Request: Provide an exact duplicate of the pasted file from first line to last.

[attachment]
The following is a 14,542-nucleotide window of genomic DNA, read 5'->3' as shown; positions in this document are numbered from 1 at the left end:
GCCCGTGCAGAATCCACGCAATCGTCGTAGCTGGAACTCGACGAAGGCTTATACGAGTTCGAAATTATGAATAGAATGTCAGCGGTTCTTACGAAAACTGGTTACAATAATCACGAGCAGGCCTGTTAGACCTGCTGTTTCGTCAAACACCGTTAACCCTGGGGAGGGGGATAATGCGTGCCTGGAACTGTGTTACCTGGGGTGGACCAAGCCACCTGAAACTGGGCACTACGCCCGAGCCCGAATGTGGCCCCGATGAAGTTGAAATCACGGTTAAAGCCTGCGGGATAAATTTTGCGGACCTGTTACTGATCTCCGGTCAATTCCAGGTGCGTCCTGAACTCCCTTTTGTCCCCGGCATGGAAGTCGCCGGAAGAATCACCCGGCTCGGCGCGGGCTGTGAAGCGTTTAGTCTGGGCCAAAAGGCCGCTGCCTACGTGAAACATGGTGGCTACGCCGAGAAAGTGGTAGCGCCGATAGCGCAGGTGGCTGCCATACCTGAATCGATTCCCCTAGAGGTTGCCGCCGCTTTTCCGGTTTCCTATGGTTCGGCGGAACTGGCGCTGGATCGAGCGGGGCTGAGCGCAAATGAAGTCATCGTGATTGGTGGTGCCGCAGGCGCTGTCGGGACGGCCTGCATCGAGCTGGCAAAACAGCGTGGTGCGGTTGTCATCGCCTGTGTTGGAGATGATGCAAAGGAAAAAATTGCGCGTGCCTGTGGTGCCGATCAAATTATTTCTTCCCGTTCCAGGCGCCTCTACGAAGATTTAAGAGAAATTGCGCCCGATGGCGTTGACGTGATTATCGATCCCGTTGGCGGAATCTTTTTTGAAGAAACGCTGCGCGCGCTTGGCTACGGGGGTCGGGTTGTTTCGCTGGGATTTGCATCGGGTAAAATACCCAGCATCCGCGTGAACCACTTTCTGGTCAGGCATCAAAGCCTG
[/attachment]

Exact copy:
The following is a 14,542-nucleotide window of genomic DNA, read 5'->3' as shown; positions in this document are numbered from 1 at the left end:
GCCCGTGCAGAATCCACGCAATCGTCGTAGCTGGAACTCGACGAAGGCTTATACGAGTTCGAAATTATGAATAGAATGTCAGCGGTTCTTACGAAAACTGGTTACAATAATCACGAGCAGGCCTGTTAGACCTGCTGTTTCGTCAAACACCGTTAACCCTGGGGAGGGGGATAATGCGTGCCTGGAACTGTGTTACCTGGGGTGGACCAAGCCACCTGAAACTGGGCACTACGCCCGAGCCCGAATGTGGCCCCGATGAAGTTGAAATCACGGTTAAAGCCTGCGGGATAAATTTTGCGGACCTGTTACTGATCTCCGGTCAATTCCAGGTGCGTCCTGAACTCCCTTTTGTCCCCGGCATGGAAGTCGCCGGAAGAATCACCCGGCTCGGCGCGGGCTGTGAAGCGTTTAGTCTGGGCCAAAAGGCCGCTGCCTACGTGAAACATGGTGGCTACGCCGAGAAAGTGGTAGCGCCGATAGCGCAGGTGGCTGCCATACCTGAATCGATTCCCCTAGAGGTTGCCGCCGCTTTTCCGGTTTCCTATGGTTCGGCGGAACTGGCGCTGGATCGAGCGGGGCTGAGCGCAAATGAAGTCATCGTGATTGGTGGTGCCGCAGGCGCTGTCGGGACGGCCTGCATCGAGCTGGCAAAACAGCGTGGTGCGGTTGTCATCGCCTGTGTTGGAGATGATGCAAAGGAAAAAATTGCGCGTGCCTGTGGTGCCGATCAAATTATTTCTTCCCGTTCCAGGCGCCTCTACGAAGATTTAAGAGAAATTGCGCCCGATGGCGTTGACGTGATTATCGATCCCGTTGGCGGAATCTTTTTTGAAGAAACGCTGCGCGCGCTTGGCTACGGGGGTCGGGTTGTTTCGCTGGGATTTGCATCGGGTAAAATACCCAGCATCCGCGTGAACCACTTTCTGGTCAGGCATCAAAGCCTG